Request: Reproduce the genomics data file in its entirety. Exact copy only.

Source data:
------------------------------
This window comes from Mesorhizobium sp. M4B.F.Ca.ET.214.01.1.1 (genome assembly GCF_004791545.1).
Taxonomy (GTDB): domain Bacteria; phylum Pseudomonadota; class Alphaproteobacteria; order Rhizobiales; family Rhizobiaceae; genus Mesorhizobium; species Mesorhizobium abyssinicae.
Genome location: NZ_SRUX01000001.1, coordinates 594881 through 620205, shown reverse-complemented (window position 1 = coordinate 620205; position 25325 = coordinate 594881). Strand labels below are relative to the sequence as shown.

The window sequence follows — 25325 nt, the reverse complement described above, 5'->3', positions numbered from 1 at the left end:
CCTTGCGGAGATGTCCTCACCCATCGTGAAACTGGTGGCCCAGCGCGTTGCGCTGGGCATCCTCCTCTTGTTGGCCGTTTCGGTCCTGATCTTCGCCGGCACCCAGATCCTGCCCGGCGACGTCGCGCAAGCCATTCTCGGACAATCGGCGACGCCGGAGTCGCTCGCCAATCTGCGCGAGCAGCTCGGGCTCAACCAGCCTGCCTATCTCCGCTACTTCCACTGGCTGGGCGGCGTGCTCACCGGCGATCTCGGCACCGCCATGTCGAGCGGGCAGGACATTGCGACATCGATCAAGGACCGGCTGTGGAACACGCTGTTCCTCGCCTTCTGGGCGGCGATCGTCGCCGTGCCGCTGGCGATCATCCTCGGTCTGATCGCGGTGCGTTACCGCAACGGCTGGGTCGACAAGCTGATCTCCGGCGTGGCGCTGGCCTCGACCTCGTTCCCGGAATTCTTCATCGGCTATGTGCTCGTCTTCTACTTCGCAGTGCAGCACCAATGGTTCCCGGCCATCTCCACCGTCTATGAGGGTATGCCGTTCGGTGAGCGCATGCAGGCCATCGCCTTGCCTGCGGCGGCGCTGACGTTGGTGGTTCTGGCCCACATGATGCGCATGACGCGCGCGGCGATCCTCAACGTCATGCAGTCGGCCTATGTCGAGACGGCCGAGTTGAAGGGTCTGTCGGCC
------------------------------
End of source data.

This window comes from Mesorhizobium sp. M4B.F.Ca.ET.214.01.1.1 (genome assembly GCF_004791545.1).
Taxonomy (GTDB): domain Bacteria; phylum Pseudomonadota; class Alphaproteobacteria; order Rhizobiales; family Rhizobiaceae; genus Mesorhizobium; species Mesorhizobium abyssinicae.
Genome location: NZ_SRUX01000001.1, coordinates 594881 through 620205, shown reverse-complemented (window position 1 = coordinate 620205; position 25325 = coordinate 594881). Strand labels below are relative to the sequence as shown.

The window sequence follows — 25325 nt, the reverse complement described above, 5'->3', positions numbered from 1 at the left end:
CCTTGCGGAGATGTCCTCACCCATCGTGAAACTGGTGGCCCAGCGCGTTGCGCTGGGCATCCTCCTCTTGTTGGCCGTTTCGGTCCTGATCTTCGCCGGCACCCAGATCCTGCCCGGCGACGTCGCGCAAGCCATTCTCGGACAATCGGCGACGCCGGAGTCGCTCGCCAATCTGCGCGAGCAGCTCGGGCTCAACCAGCCTGCCTATCTCCGCTACTTCCACTGGCTGGGCGGCGTGCTCACCGGCGATCTCGGCACCGCCATGTCGAGCGGGCAGGACATTGCGACATCGATCAAGGACCGGCTGTGGAACACGCTGTTCCTCGCCTTCTGGGCGGCGATCGTCGCCGTGCCGCTGGCGATCATCCTCGGTCTGATCGCGGTGCGTTACCGCAACGGCTGGGTCGACAAGCTGATCTCCGGCGTGGCGCTGGCCTCGACCTCGTTCCCGGAATTCTTCATCGGCTATGTGCTCGTCTTCTACTTCGCAGTGCAGCACCAATGGTTCCCGGCCATCTCCACCGTCTATGAGGGTATGCCGTTCGGTGAGCGCATGCAGGCCATCGCCTTGCCTGCGGCGGCGCTGACGTTGGTGGTTCTGGCCCACATGATGCGCATGACGCGCGCGGCGATCCTCAACGTCATGCAGTCGGCCTATGTCGAGACGGCCGAGTTGAAGGGTCTGTCGGCC